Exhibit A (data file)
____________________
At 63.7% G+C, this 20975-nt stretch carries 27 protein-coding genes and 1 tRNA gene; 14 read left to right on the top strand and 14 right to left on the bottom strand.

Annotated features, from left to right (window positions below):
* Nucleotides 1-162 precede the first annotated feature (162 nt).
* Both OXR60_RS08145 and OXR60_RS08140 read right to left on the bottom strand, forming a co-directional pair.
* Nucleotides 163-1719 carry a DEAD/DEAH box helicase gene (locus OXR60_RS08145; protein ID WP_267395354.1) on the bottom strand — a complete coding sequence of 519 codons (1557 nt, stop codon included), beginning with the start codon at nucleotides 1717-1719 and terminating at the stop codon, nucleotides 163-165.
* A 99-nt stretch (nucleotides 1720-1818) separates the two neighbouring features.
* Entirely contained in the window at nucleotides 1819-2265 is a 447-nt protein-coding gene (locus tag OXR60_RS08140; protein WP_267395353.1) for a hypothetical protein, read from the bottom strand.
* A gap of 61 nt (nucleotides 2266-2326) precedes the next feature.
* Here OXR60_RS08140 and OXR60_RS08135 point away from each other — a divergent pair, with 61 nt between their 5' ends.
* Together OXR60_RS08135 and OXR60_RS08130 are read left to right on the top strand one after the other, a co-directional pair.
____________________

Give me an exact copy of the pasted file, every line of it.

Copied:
At 63.7% G+C, this 20975-nt stretch carries 27 protein-coding genes and 1 tRNA gene; 14 read left to right on the top strand and 14 right to left on the bottom strand.

Annotated features, from left to right (window positions below):
* Nucleotides 1-162 precede the first annotated feature (162 nt).
* Both OXR60_RS08145 and OXR60_RS08140 read right to left on the bottom strand, forming a co-directional pair.
* Nucleotides 163-1719 carry a DEAD/DEAH box helicase gene (locus OXR60_RS08145; protein ID WP_267395354.1) on the bottom strand — a complete coding sequence of 519 codons (1557 nt, stop codon included), beginning with the start codon at nucleotides 1717-1719 and terminating at the stop codon, nucleotides 163-165.
* A 99-nt stretch (nucleotides 1720-1818) separates the two neighbouring features.
* Entirely contained in the window at nucleotides 1819-2265 is a 447-nt protein-coding gene (locus tag OXR60_RS08140; protein WP_267395353.1) for a hypothetical protein, read from the bottom strand.
* A gap of 61 nt (nucleotides 2266-2326) precedes the next feature.
* Here OXR60_RS08140 and OXR60_RS08135 point away from each other — a divergent pair, with 61 nt between their 5' ends.
* Together OXR60_RS08135 and OXR60_RS08130 are read left to right on the top strand one after the other, a co-directional pair.